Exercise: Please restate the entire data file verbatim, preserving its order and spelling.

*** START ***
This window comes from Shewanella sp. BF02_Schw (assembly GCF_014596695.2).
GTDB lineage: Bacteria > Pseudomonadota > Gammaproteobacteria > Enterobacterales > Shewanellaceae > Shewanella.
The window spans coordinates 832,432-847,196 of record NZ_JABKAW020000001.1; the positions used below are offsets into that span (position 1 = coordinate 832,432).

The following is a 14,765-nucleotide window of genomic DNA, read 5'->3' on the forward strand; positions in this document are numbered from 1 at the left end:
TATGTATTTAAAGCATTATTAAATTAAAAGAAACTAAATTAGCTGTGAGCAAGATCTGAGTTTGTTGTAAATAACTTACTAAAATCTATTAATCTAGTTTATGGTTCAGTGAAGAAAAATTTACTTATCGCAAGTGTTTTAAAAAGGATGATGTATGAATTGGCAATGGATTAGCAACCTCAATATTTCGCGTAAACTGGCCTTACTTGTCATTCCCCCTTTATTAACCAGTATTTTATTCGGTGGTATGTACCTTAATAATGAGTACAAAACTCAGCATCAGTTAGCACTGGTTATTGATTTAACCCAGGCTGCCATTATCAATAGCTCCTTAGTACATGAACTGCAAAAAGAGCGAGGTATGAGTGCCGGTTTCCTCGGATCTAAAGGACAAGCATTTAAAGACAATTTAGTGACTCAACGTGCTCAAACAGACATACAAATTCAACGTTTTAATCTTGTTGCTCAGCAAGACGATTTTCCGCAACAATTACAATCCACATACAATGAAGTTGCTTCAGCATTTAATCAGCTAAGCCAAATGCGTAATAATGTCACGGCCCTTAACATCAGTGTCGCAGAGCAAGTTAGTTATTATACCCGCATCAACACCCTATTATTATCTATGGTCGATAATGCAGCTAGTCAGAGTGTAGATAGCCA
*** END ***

This window comes from Shewanella sp. BF02_Schw (assembly GCF_014596695.2).
GTDB lineage: Bacteria > Pseudomonadota > Gammaproteobacteria > Enterobacterales > Shewanellaceae > Shewanella.
The window spans coordinates 832,432-847,196 of record NZ_JABKAW020000001.1; the positions used below are offsets into that span (position 1 = coordinate 832,432).

The following is a 14,765-nucleotide window of genomic DNA, read 5'->3' on the forward strand; positions in this document are numbered from 1 at the left end:
TATGTATTTAAAGCATTATTAAATTAAAAGAAACTAAATTAGCTGTGAGCAAGATCTGAGTTTGTTGTAAATAACTTACTAAAATCTATTAATCTAGTTTATGGTTCAGTGAAGAAAAATTTACTTATCGCAAGTGTTTTAAAAAGGATGATGTATGAATTGGCAATGGATTAGCAACCTCAATATTTCGCGTAAACTGGCCTTACTTGTCATTCCCCCTTTATTAACCAGTATTTTATTCGGTGGTATGTACCTTAATAATGAGTACAAAACTCAGCATCAGTTAGCACTGGTTATTGATTTAACCCAGGCTGCCATTATCAATAGCTCCTTAGTACATGAACTGCAAAAAGAGCGAGGTATGAGTGCCGGTTTCCTCGGATCTAAAGGACAAGCATTTAAAGACAATTTAGTGACTCAACGTGCTCAAACAGACATACAAATTCAACGTTTTAATCTTGTTGCTCAGCAAGACGATTTTCCGCAACAATTACAATCCACATACAATGAAGTTGCTTCAGCATTTAATCAGCTAAGCCAAATGCGTAATAATGTCACGGCCCTTAACATCAGTGTCGCAGAGCAAGTTAGTTATTATACCCGCATCAACACCCTATTATTATCTATGGTCGATAATGCAGCTAGTCAGAGTGTAGATAGCCA